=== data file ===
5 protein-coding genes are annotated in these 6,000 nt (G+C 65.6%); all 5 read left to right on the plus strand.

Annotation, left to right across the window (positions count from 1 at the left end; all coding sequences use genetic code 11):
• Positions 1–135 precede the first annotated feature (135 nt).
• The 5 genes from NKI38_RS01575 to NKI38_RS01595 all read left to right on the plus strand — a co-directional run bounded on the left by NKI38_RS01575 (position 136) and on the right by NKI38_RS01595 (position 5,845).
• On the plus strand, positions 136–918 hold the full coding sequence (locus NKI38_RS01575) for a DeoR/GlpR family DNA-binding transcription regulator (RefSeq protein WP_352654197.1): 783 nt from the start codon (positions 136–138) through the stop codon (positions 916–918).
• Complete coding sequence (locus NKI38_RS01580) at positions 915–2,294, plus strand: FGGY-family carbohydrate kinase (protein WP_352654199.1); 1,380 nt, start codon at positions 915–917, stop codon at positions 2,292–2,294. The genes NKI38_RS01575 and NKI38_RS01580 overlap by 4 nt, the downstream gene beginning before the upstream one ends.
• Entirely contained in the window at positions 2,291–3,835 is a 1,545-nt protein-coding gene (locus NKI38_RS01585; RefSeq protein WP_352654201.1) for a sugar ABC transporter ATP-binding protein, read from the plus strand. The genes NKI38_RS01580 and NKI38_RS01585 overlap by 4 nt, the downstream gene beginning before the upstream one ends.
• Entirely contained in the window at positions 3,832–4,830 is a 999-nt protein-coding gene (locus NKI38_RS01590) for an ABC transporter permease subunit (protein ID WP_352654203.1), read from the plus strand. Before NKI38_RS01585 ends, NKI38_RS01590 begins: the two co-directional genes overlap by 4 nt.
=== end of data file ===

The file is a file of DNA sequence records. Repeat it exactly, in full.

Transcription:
5 protein-coding genes are annotated in these 6,000 nt (G+C 65.6%); all 5 read left to right on the plus strand.

Annotation, left to right across the window (positions count from 1 at the left end; all coding sequences use genetic code 11):
• Positions 1–135 precede the first annotated feature (135 nt).
• The 5 genes from NKI38_RS01575 to NKI38_RS01595 all read left to right on the plus strand — a co-directional run bounded on the left by NKI38_RS01575 (position 136) and on the right by NKI38_RS01595 (position 5,845).
• On the plus strand, positions 136–918 hold the full coding sequence (locus NKI38_RS01575) for a DeoR/GlpR family DNA-binding transcription regulator (RefSeq protein WP_352654197.1): 783 nt from the start codon (positions 136–138) through the stop codon (positions 916–918).
• Complete coding sequence (locus NKI38_RS01580) at positions 915–2,294, plus strand: FGGY-family carbohydrate kinase (protein WP_352654199.1); 1,380 nt, start codon at positions 915–917, stop codon at positions 2,292–2,294. The genes NKI38_RS01575 and NKI38_RS01580 overlap by 4 nt, the downstream gene beginning before the upstream one ends.
• Entirely contained in the window at positions 2,291–3,835 is a 1,545-nt protein-coding gene (locus NKI38_RS01585; RefSeq protein WP_352654201.1) for a sugar ABC transporter ATP-binding protein, read from the plus strand. The genes NKI38_RS01580 and NKI38_RS01585 overlap by 4 nt, the downstream gene beginning before the upstream one ends.
• Entirely contained in the window at positions 3,832–4,830 is a 999-nt protein-coding gene (locus NKI38_RS01590) for an ABC transporter permease subunit (protein ID WP_352654203.1), read from the plus strand. Before NKI38_RS01585 ends, NKI38_RS01590 begins: the two co-directional genes overlap by 4 nt.